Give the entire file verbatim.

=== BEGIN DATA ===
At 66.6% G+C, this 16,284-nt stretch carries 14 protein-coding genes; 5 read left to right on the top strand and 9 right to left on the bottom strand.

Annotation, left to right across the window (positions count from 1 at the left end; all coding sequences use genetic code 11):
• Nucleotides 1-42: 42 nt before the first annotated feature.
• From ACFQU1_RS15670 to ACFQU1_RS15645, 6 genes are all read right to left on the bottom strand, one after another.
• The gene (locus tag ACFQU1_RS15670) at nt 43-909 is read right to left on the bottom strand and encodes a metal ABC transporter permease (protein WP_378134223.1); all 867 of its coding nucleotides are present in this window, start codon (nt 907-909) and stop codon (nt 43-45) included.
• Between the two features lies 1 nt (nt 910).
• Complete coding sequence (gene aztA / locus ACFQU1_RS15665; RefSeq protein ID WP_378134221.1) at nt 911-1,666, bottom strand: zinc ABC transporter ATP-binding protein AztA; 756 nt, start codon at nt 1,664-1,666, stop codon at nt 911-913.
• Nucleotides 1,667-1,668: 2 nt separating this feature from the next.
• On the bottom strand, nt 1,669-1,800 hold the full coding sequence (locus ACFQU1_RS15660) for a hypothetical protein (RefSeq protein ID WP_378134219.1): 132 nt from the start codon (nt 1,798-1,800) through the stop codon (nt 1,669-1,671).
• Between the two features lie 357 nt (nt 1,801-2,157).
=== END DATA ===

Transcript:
At 66.6% G+C, this 16,284-nt stretch carries 14 protein-coding genes; 5 read left to right on the top strand and 9 right to left on the bottom strand.

Annotation, left to right across the window (positions count from 1 at the left end; all coding sequences use genetic code 11):
• Nucleotides 1-42: 42 nt before the first annotated feature.
• From ACFQU1_RS15670 to ACFQU1_RS15645, 6 genes are all read right to left on the bottom strand, one after another.
• The gene (locus tag ACFQU1_RS15670) at nt 43-909 is read right to left on the bottom strand and encodes a metal ABC transporter permease (protein WP_378134223.1); all 867 of its coding nucleotides are present in this window, start codon (nt 907-909) and stop codon (nt 43-45) included.
• Between the two features lies 1 nt (nt 910).
• Complete coding sequence (gene aztA / locus ACFQU1_RS15665; RefSeq protein ID WP_378134221.1) at nt 911-1,666, bottom strand: zinc ABC transporter ATP-binding protein AztA; 756 nt, start codon at nt 1,664-1,666, stop codon at nt 911-913.
• Nucleotides 1,667-1,668: 2 nt separating this feature from the next.
• On the bottom strand, nt 1,669-1,800 hold the full coding sequence (locus ACFQU1_RS15660) for a hypothetical protein (RefSeq protein ID WP_378134219.1): 132 nt from the start codon (nt 1,798-1,800) through the stop codon (nt 1,669-1,671).
• Between the two features lie 357 nt (nt 1,801-2,157).